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Sam Rohdie

Images Most of the images and scenes in Histoire(s) du cinéma (1988–98) are citations. If their origins cannot be found, it is probable, nevertheless, that in time they will be. Some scenes in the film are staged, for example monologues by professional actors: Alain Cuny, Sabine Azema, Julie Delpy, Juliette Binoche and Godard. The monologues are quotations from philosophy and poetry either directly or in a collage of phrases from different sources. There is an argument in Histoire(s), or allusions to one, that historically the cinema did not realise its true

in Film modernism
Art, process, archaeology

This book presents a study of material images and asks how an appreciation of the making and unfolding of images and art alters archaeological accounts of prehistoric and historic societies. With contributions focusing on case studies including prehistoric Britain, Scandinavia, Iberia, the Americas and Dynastic Egypt, and including contemporary reflections on material images, it makes a novel contribution to ongoing debates relating to archaeological art and images. The book offers a New Materialist analysis of archaeological imagery, with an emphasis on considering the material character of images and their making and unfolding. The book reassesses the predominantly representational paradigm of archaeological image analysis and argues for the importance of considering the ontology of images. It considers images as processes or events and introduces the verb ‘imaging’ to underline the point that images are conditions of possibility that draw together differing aspects of the world. The book is divided into three sections: ‘Emergent images’, which focuses on practices of making; ‘Images as process’, which examines the making and role of images in prehistoric societies; and ‘Unfolding images’, which focuses on how images change as they are made and circulated. The book features contributions from archaeologists, Egyptologists, anthropologists and artists. The contributors to the book highlight the multiple role of images in prehistoric and historic societies, demonstrating that archaeologists need to recognise the dynamic and changeable character of images.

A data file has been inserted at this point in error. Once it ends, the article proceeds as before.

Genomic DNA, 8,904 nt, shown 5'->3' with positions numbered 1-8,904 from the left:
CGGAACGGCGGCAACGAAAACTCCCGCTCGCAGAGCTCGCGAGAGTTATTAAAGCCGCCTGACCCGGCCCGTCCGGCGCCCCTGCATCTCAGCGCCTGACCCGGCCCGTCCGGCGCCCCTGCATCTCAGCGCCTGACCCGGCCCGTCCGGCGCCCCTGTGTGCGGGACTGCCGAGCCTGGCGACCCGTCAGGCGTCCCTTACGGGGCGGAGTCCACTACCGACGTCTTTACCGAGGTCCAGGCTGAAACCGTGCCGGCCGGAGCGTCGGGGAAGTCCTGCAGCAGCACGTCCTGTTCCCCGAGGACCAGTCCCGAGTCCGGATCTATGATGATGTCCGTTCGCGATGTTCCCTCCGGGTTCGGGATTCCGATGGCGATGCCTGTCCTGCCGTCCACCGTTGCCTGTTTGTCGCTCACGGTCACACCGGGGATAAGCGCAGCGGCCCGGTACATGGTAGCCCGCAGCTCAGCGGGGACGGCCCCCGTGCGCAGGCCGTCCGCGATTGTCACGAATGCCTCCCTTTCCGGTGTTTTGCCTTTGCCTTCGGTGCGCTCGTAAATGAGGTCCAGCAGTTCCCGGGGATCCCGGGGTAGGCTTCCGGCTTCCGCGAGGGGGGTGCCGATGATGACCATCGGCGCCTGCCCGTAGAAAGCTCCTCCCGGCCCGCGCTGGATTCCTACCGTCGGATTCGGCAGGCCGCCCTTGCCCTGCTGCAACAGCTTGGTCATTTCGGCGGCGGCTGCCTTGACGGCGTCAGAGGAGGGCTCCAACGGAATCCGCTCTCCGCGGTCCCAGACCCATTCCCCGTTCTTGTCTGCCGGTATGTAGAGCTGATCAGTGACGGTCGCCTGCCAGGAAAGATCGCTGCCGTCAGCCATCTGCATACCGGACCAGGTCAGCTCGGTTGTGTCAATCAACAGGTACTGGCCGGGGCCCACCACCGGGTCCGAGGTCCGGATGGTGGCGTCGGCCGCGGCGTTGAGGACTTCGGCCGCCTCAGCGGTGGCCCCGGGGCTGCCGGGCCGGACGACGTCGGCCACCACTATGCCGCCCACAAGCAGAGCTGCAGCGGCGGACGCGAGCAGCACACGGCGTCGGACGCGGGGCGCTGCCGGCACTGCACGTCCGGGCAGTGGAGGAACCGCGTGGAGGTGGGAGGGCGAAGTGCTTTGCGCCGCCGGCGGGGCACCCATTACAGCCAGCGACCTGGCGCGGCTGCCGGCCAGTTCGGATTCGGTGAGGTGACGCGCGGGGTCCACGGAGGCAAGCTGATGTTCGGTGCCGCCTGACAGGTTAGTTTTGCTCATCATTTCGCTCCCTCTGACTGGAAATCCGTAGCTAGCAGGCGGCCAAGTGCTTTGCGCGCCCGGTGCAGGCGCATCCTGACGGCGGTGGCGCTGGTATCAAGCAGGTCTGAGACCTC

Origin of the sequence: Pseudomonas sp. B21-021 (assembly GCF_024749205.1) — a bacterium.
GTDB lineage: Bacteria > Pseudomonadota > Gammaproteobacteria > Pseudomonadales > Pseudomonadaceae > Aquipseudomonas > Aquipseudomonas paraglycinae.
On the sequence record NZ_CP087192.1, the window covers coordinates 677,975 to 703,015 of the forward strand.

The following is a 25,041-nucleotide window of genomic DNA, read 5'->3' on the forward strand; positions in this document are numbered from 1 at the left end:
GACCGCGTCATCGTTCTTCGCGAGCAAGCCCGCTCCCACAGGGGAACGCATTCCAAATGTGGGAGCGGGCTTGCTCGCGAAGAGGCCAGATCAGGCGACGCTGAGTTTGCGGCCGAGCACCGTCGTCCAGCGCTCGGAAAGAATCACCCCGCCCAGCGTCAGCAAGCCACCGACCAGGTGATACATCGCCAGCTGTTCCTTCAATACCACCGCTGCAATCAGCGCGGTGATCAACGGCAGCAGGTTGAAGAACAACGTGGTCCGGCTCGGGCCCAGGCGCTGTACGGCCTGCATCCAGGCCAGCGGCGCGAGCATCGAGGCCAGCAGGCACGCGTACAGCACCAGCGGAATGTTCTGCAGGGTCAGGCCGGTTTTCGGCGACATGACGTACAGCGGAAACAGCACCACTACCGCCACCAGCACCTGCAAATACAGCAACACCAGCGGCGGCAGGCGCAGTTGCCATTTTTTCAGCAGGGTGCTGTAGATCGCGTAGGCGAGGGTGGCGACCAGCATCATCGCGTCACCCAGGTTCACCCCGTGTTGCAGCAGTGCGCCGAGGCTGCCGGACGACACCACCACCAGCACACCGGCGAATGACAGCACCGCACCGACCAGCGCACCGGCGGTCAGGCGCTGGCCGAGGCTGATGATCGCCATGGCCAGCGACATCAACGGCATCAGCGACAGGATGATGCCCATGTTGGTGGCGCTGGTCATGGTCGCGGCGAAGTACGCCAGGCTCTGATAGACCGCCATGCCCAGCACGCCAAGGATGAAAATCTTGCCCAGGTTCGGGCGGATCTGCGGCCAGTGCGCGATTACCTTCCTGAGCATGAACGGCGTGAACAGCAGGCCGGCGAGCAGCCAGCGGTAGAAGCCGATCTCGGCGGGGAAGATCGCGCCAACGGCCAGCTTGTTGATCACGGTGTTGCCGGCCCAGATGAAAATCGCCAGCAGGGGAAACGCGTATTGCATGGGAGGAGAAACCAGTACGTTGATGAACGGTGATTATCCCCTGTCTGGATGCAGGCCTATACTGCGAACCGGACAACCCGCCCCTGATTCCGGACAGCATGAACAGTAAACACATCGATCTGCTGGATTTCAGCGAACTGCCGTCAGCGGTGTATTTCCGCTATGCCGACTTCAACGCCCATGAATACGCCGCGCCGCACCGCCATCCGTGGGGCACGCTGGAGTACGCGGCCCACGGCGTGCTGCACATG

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Visual media and political conflict